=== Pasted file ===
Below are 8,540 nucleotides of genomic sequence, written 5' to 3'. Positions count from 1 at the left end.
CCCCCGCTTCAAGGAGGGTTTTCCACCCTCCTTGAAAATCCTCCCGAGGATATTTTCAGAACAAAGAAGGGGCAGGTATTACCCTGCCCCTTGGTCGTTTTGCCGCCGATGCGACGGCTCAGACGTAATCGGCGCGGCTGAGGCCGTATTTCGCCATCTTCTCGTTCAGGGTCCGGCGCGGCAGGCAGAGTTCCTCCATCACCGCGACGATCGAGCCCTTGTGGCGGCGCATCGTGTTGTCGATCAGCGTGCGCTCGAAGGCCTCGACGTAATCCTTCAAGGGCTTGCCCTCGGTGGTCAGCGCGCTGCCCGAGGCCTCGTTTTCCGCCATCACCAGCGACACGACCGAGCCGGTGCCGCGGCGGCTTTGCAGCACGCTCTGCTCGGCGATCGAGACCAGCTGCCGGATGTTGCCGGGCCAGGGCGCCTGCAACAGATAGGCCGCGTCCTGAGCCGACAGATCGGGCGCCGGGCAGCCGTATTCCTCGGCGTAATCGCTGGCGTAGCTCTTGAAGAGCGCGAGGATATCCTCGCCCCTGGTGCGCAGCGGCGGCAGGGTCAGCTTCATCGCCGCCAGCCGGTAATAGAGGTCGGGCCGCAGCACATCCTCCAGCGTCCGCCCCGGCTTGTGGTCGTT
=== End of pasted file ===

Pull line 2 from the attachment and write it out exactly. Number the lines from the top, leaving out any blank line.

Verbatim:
CCCCCGCTTCAAGGAGGGTTTTCCACCCTCCTTGAAAATCCTCCCGAGGATATTTTCAGAACAAAGAAGGGGCAGGTATTACCCTGCCCCTTGGTCGTTTTGCCGCCGATGCGACGGCTCAGACGTAATCGGCGCGGCTGAGGCCGTATTTCGCCATCTTCTCGTTCAGGGTCCGGCGCGGCAGGCAGAGTTCCTCCATCACCGCGACGATCGAGCCCTTGTGGCGGCGCATCGTGTTGTCGATCAGCGTGCGCTCGAAGGCCTCGACGTAATCCTTCAAGGGCTTGCCCTCGGTGGTCAGCGCGCTGCCCGAGGCCTCGTTTTCCGCCATCACCAGCGACACGACCGAGCCGGTGCCGCGGCGGCTTTGCAGCACGCTCTGCTCGGCGATCGAGACCAGCTGCCGGATGTTGCCGGGCCAGGGCGCCTGCAACAGATAGGCCGCGTCCTGAGCCGACAGATCGGGCGCCGGGCAGCCGTATTCCTCGGCGTAATCGCTGGCGTAGCTCTTGAAGAGCGCGAGGATATCCTCGCCCCTGGTGCGCAGCGGCGGCAGGGTCAGCTTCATCGCCGCCAGCCGGTAATAGAGGTCGGGCCGCAGCACATCCTCCAGCGTCCGCCCCGGCTTGTGGTCGTT